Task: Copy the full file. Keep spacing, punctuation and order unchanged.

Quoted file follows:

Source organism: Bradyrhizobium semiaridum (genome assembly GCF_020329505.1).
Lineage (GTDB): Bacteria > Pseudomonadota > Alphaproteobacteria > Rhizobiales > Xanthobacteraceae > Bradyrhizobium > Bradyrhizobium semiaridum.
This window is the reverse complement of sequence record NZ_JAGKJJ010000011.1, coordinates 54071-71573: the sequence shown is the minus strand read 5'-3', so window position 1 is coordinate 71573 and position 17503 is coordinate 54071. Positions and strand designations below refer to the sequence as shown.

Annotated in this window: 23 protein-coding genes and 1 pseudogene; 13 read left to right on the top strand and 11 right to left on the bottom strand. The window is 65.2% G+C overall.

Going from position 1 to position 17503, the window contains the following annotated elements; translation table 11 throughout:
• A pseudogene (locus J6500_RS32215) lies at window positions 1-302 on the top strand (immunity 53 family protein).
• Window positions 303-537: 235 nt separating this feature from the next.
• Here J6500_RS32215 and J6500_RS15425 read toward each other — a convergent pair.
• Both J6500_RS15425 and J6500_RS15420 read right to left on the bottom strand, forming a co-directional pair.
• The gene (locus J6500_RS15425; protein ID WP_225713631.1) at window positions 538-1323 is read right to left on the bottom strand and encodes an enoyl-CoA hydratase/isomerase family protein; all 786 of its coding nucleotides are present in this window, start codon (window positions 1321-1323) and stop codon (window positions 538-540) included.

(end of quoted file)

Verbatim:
Source organism: Bradyrhizobium semiaridum (genome assembly GCF_020329505.1).
Lineage (GTDB): Bacteria > Pseudomonadota > Alphaproteobacteria > Rhizobiales > Xanthobacteraceae > Bradyrhizobium > Bradyrhizobium semiaridum.
This window is the reverse complement of sequence record NZ_JAGKJJ010000011.1, coordinates 54071-71573: the sequence shown is the minus strand read 5'-3', so window position 1 is coordinate 71573 and position 17503 is coordinate 54071. Positions and strand designations below refer to the sequence as shown.

Annotated in this window: 23 protein-coding genes and 1 pseudogene; 13 read left to right on the top strand and 11 right to left on the bottom strand. The window is 65.2% G+C overall.

Going from position 1 to position 17503, the window contains the following annotated elements; translation table 11 throughout:
• A pseudogene (locus J6500_RS32215) lies at window positions 1-302 on the top strand (immunity 53 family protein).
• Window positions 303-537: 235 nt separating this feature from the next.
• Here J6500_RS32215 and J6500_RS15425 read toward each other — a convergent pair.
• Both J6500_RS15425 and J6500_RS15420 read right to left on the bottom strand, forming a co-directional pair.
• The gene (locus J6500_RS15425; protein ID WP_225713631.1) at window positions 538-1323 is read right to left on the bottom strand and encodes an enoyl-CoA hydratase/isomerase family protein; all 786 of its coding nucleotides are present in this window, start codon (window positions 1321-1323) and stop codon (window positions 538-540) included.